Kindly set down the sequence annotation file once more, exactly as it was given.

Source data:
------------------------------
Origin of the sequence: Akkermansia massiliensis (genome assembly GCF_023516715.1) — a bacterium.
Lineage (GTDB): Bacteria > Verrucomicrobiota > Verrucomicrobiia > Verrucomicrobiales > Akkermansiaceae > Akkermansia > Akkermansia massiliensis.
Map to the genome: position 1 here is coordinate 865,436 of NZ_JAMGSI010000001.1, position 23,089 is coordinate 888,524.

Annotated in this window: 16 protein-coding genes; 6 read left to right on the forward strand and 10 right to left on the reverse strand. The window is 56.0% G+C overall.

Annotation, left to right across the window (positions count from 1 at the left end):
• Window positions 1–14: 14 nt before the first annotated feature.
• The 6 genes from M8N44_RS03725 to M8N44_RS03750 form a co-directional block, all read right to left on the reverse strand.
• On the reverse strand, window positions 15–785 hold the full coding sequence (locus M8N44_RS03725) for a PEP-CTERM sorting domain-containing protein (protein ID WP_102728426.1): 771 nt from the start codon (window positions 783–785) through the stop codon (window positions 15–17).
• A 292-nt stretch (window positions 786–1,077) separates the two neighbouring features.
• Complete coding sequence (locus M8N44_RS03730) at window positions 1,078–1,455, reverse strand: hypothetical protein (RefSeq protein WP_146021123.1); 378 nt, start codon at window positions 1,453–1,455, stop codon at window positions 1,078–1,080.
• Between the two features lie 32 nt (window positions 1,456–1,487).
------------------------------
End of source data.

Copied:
Origin of the sequence: Akkermansia massiliensis (genome assembly GCF_023516715.1) — a bacterium.
Lineage (GTDB): Bacteria > Verrucomicrobiota > Verrucomicrobiia > Verrucomicrobiales > Akkermansiaceae > Akkermansia > Akkermansia massiliensis.
Map to the genome: position 1 here is coordinate 865,436 of NZ_JAMGSI010000001.1, position 23,089 is coordinate 888,524.

Annotated in this window: 16 protein-coding genes; 6 read left to right on the forward strand and 10 right to left on the reverse strand. The window is 56.0% G+C overall.

Annotation, left to right across the window (positions count from 1 at the left end):
• Window positions 1–14: 14 nt before the first annotated feature.
• The 6 genes from M8N44_RS03725 to M8N44_RS03750 form a co-directional block, all read right to left on the reverse strand.
• On the reverse strand, window positions 15–785 hold the full coding sequence (locus M8N44_RS03725) for a PEP-CTERM sorting domain-containing protein (protein ID WP_102728426.1): 771 nt from the start codon (window positions 783–785) through the stop codon (window positions 15–17).
• A 292-nt stretch (window positions 786–1,077) separates the two neighbouring features.
• Complete coding sequence (locus M8N44_RS03730) at window positions 1,078–1,455, reverse strand: hypothetical protein (RefSeq protein WP_146021123.1); 378 nt, start codon at window positions 1,453–1,455, stop codon at window positions 1,078–1,080.
• Between the two features lie 32 nt (window positions 1,456–1,487).